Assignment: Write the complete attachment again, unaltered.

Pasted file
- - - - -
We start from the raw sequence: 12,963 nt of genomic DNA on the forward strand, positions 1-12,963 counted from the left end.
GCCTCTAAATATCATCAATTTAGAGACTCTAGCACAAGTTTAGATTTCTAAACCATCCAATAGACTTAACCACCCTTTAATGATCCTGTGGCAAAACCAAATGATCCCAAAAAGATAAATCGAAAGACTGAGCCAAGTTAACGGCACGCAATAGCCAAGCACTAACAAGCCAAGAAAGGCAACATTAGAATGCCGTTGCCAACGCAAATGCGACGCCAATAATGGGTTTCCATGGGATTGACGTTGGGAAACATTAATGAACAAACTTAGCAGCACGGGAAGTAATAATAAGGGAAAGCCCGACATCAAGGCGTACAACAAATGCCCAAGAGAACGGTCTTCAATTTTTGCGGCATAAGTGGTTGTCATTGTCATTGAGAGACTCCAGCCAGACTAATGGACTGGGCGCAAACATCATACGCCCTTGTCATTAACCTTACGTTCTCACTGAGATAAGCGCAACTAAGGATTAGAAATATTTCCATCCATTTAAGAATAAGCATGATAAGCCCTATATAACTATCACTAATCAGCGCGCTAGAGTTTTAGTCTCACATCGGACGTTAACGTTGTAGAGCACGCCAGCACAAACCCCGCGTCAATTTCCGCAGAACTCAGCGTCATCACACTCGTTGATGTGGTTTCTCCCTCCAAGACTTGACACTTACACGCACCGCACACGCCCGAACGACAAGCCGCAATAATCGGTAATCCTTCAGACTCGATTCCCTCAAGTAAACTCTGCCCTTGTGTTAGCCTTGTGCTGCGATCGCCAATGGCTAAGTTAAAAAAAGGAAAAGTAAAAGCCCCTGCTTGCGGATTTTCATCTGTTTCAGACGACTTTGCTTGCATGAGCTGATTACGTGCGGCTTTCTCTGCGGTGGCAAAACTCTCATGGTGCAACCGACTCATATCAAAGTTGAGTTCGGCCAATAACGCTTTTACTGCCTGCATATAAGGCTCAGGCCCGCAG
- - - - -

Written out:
We start from the raw sequence: 12,963 nt of genomic DNA on the forward strand, positions 1-12,963 counted from the left end.
GCCTCTAAATATCATCAATTTAGAGACTCTAGCACAAGTTTAGATTTCTAAACCATCCAATAGACTTAACCACCCTTTAATGATCCTGTGGCAAAACCAAATGATCCCAAAAAGATAAATCGAAAGACTGAGCCAAGTTAACGGCACGCAATAGCCAAGCACTAACAAGCCAAGAAAGGCAACATTAGAATGCCGTTGCCAACGCAAATGCGACGCCAATAATGGGTTTCCATGGGATTGACGTTGGGAAACATTAATGAACAAACTTAGCAGCACGGGAAGTAATAATAAGGGAAAGCCCGACATCAAGGCGTACAACAAATGCCCAAGAGAACGGTCTTCAATTTTTGCGGCATAAGTGGTTGTCATTGTCATTGAGAGACTCCAGCCAGACTAATGGACTGGGCGCAAACATCATACGCCCTTGTCATTAACCTTACGTTCTCACTGAGATAAGCGCAACTAAGGATTAGAAATATTTCCATCCATTTAAGAATAAGCATGATAAGCCCTATATAACTATCACTAATCAGCGCGCTAGAGTTTTAGTCTCACATCGGACGTTAACGTTGTAGAGCACGCCAGCACAAACCCCGCGTCAATTTCCGCAGAACTCAGCGTCATCACACTCGTTGATGTGGTTTCTCCCTCCAAGACTTGACACTTACACGCACCGCACACGCCCGAACGACAAGCCGCAATAATCGGTAATCCTTCAGACTCGATTCCCTCAAGTAAACTCTGCCCTTGTGTTAGCCTTGTGCTGCGATCGCCAATGGCTAAGTTAAAAAAAGGAAAAGTAAAAGCCCCTGCTTGCGGATTTTCATCTGTTTCAGACGACTTTGCTTGCATGAGCTGATTACGTGCGGCTTTCTCTGCGGTGGCAAAACTCTCATGGTGCAACCGACTCATATCAAAGTTGAGTTCGGCCAATAACGCTTTTACTGCCTGCATATAAGGCTCAGGCCCGCAG